The social context which allows the film’s accumulating series of unpleasant tortures and base humiliations to play out is built on the conceit of there being a trail of naive, pretty young girls from Seoul unknowingly wandering into this unsophisticated, unreconstructed rural backwater (where the social protection afforded by the city’s more cosmopolitan basis for interaction between the sexes doesn’t exist) and finding themselves suddenly defenceless against every kind of deranged and horrific depravity that could possibly be heaped upon a woman by men unrestrained by social mores. The film is essentially the Korean equivalent of a backwoods horror flick, based on the fish-out-of-water city person forced to deal with the rough country values of their rural peers. The light hearted sections begin to take on an increasingly ironic tone despite the pleasant, sunny rural imagery -- with the sadistic psychopathic antagonist not only being able to move freely among his peers in the local village, but actually being popular with them! He can turn up at a local clothes store, for instance, on numerous occasions to buy flimsy underclothes for his non-existent daughter, and not be suspected even though he always seems to be purchasing completely different sizes; the dismissive local police chief thinks he is ‘a devoted soul’ who looks after his sick mother (actually he murdered his father while still a teenager and fed him to pigs, and his crippled, aged mom is left immobile on the living room floor!) and who wouldn’t hurt a fly; having driven into town on his moped after a hard mornings’ rape in his underground dungeon, his friends smilingly comment on how ‘he seems in an especially perky mood today!’

The veteran actor Moon Sung-Keun plays the film’s psychopathic lunatic -- a local chicken farmer called Jang Pan-gon, whose deranged pastimes provide the film with its unexpectedly disturbing exploitation content. He preys on unsuspecting city females who unwittingly stray into his lonely district, like the young budding starlet Hyun-ah (Jeon Se-Hong), who, while driving through his out-of-the-way hilltop farmyard on her way to an audition for a film role, stops off for a break with her good-looking aspiring director companion, only to be dragged off to a filthy dog cage in Pan-gon’s rat-infested basement after her male friend is messily garrotted and hacked through the head with an axe.  

The film boasts a rather excellent performance from Moon Sung-keun. Rather than making Pan-gon seem threatening and disturbing from the off, the actor exudes an aura of downtrodden sheepishness and harmless anonymity; it’s almost understandable that no one ever suspects the mild looking chicken farmer of being capable of the sheer magnitude of depravity he turns out to be in the habit of perpetuating. By day, he delivers eggs in the village and claims their unique tastiness is due to the ’special ingredient’ used in the chicken feed his hens have been reared on; in actual fact, that ingredient is the remains of his victims, who’re ground up into mince in a giant meat-grinder once they’ve ceased to be of any further sexual use to him after months of his abuse. The grim ordeal of Jeon Se-Hong, playing the film’s sympathetic heroine, takes up most of the first hour of the film. She’s attractive, bubbly, and glamorous.  It’s hard to imagine -- especially from the film’s deceivingly mainstream tone at the beginning -- that anything really, really nasty is going to be allowed to happen to her. Without giving too much away, this turns out to be more wrong than you could possibly imagine! Poor Hyun-ah is subjected to women-in-prison-style naked hose downs, left to relieve herself in a dank cage, and forced to dress in a skimpy slip while she takes part in Pan-gon’s bizarre children’s birthday party-style celebrations, during which he dresses up in a garishly coloured shirt (and has his hair all especially primped with hairspray for the occasion) and performs a self-penned Karaoke number to his bewildered victim. When she interrupts his singing while gulping down a celebratory coca cola, he finds a rather grotesquely unpleasant use for the gloopy cream birthday cake and indulges in some squirm-inducing rough dental work with a pair of pliers in order to facilitate forcing her into being able to bring him some pleasurable relief without further endangering his manhood!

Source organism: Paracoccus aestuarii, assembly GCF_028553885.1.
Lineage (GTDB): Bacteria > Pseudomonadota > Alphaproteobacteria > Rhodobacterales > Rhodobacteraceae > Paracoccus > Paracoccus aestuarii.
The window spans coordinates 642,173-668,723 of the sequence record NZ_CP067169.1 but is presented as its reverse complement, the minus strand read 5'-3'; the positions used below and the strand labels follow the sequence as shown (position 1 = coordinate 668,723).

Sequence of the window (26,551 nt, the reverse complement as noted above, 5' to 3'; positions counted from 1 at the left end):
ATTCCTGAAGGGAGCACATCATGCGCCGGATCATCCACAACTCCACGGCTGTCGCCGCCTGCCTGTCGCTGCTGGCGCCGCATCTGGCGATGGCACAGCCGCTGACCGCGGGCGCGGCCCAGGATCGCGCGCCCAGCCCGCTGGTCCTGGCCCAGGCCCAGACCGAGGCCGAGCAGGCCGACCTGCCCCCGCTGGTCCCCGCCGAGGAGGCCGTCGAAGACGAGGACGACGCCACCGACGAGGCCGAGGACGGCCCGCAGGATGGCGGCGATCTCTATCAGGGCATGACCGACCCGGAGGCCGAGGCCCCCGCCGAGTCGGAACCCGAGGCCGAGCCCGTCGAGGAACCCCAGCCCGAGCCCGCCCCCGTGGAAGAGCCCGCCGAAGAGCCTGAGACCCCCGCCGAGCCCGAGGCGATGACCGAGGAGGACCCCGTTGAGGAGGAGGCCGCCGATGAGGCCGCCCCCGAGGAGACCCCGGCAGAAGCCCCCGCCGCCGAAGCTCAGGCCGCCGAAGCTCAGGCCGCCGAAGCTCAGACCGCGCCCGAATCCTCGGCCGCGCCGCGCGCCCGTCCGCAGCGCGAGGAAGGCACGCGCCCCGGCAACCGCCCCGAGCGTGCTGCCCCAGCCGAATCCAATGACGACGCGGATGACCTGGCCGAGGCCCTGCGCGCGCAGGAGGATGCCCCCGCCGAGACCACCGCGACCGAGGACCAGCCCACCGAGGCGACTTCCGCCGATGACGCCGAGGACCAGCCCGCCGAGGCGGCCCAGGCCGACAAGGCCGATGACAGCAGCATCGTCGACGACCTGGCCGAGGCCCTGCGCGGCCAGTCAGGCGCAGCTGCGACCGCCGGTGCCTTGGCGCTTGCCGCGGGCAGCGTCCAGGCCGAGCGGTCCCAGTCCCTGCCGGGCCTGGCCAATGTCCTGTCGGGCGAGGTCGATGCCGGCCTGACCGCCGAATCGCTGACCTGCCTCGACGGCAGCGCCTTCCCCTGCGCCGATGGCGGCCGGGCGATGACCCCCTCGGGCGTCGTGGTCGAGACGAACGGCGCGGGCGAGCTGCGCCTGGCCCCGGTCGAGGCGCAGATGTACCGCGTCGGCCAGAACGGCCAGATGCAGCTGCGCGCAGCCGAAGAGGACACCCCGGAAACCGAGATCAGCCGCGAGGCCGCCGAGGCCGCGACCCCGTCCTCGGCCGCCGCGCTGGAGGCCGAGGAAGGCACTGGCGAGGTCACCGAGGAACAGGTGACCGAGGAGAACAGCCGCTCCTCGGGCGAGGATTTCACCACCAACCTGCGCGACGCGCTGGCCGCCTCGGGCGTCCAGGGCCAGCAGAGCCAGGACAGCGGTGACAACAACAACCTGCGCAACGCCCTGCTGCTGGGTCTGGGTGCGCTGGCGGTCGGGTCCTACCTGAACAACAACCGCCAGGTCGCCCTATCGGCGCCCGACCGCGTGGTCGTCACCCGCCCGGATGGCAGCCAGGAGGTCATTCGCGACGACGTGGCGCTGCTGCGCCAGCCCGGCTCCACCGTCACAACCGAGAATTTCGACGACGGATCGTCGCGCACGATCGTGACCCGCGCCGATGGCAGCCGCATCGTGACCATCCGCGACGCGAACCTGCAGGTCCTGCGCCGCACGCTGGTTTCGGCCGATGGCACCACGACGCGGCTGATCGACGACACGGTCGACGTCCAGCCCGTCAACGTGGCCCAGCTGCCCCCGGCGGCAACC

This first hour is nowhere near as graphic as many of the forensically anatomical, gore-drenched films audiences see all the time these days, but the nudity and the gross acts of indecency visited upon the lead actress seem so out of place in this mainstream horror context that they pack far more of a punch than expected. The structure of the film is relatively unusual, but not unprecedented. Strangely, it reminded me a lot of the work of British exploitation maestro Pete Walker, whose ‘70s Home Counties shocker “House of Whipcord” it bears an uncanny resemblance to. Both films introduce the main character’s sister (Choo Ja-Hyun who plays Hyun-jung) in the second half, and both then switch focus to follow this character’s perpetually frustrated attempts to track down the whereabouts of her missing kin, who is being held prisoner beneath her nose all the time. As was frequently the case with Walker’s films, women are generally victims but are also the stronger, more resilient characters in the movie, while men are usually completely useless, even when they’re trying to be of help rather than hinder (which is not often). The final half-hour enters familiar last act slasher territory, with the pixyish Hyun-jung making for an unexpectedly tough opponent for the -- by now -- completely-off-the-chart insane Pan-gon. Although “Missing” cannot claim to be anything essentially new, the old-school slasher-exploitation approach behind it makes it feel fresher somehow than its grittier, harder modern-day torture-based cousins. It’s well worth giving a spin, even if you think you’ve seen it all before too many times to be bothered.  

The film is afforded a fairly pleasing transfer on CineAsia’s UK DVD. The 5.1 Korean audio track delivers a pleasantly robust soundscape with the disc also containing a standard stereo 2.0 mix as well. English subtitles are readable and seem fairly coherent, while the only extras come in the form of a brief teaser trailer and a theatrical trailer.